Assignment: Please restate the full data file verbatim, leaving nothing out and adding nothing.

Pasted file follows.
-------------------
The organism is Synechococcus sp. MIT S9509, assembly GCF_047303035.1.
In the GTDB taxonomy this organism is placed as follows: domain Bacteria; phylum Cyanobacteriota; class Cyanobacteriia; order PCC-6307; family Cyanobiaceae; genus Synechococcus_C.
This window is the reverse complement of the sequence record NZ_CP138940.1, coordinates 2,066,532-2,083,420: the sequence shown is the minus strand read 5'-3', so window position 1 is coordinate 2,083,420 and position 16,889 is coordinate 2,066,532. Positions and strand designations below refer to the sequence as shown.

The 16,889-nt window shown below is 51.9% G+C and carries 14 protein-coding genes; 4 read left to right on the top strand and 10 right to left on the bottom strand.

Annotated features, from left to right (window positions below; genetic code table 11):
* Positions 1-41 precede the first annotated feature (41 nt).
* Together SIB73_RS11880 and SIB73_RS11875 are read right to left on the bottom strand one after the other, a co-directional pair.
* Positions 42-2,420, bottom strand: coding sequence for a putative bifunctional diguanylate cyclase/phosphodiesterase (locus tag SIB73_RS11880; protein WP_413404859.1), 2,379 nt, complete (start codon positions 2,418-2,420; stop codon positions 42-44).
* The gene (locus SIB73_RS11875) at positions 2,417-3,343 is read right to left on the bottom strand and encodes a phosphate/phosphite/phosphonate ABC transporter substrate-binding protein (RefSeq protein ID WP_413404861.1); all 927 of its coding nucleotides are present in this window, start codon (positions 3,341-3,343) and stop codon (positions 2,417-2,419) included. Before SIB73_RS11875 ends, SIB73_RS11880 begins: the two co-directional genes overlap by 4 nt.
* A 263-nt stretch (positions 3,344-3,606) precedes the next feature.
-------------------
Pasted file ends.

The organism is Synechococcus sp. MIT S9509, assembly GCF_047303035.1.
In the GTDB taxonomy this organism is placed as follows: domain Bacteria; phylum Cyanobacteriota; class Cyanobacteriia; order PCC-6307; family Cyanobiaceae; genus Synechococcus_C.
This window is the reverse complement of the sequence record NZ_CP138940.1, coordinates 2,066,532-2,083,420: the sequence shown is the minus strand read 5'-3', so window position 1 is coordinate 2,083,420 and position 16,889 is coordinate 2,066,532. Positions and strand designations below refer to the sequence as shown.

The 16,889-nt window shown below is 51.9% G+C and carries 14 protein-coding genes; 4 read left to right on the top strand and 10 right to left on the bottom strand.

Annotated features, from left to right (window positions below; genetic code table 11):
* Positions 1-41 precede the first annotated feature (41 nt).
* Together SIB73_RS11880 and SIB73_RS11875 are read right to left on the bottom strand one after the other, a co-directional pair.
* Positions 42-2,420, bottom strand: coding sequence for a putative bifunctional diguanylate cyclase/phosphodiesterase (locus tag SIB73_RS11880; protein WP_413404859.1), 2,379 nt, complete (start codon positions 2,418-2,420; stop codon positions 42-44).
* The gene (locus SIB73_RS11875) at positions 2,417-3,343 is read right to left on the bottom strand and encodes a phosphate/phosphite/phosphonate ABC transporter substrate-binding protein (RefSeq protein ID WP_413404861.1); all 927 of its coding nucleotides are present in this window, start codon (positions 3,341-3,343) and stop codon (positions 2,417-2,419) included. Before SIB73_RS11875 ends, SIB73_RS11880 begins: the two co-directional genes overlap by 4 nt.
* A 263-nt stretch (positions 3,344-3,606) precedes the next feature.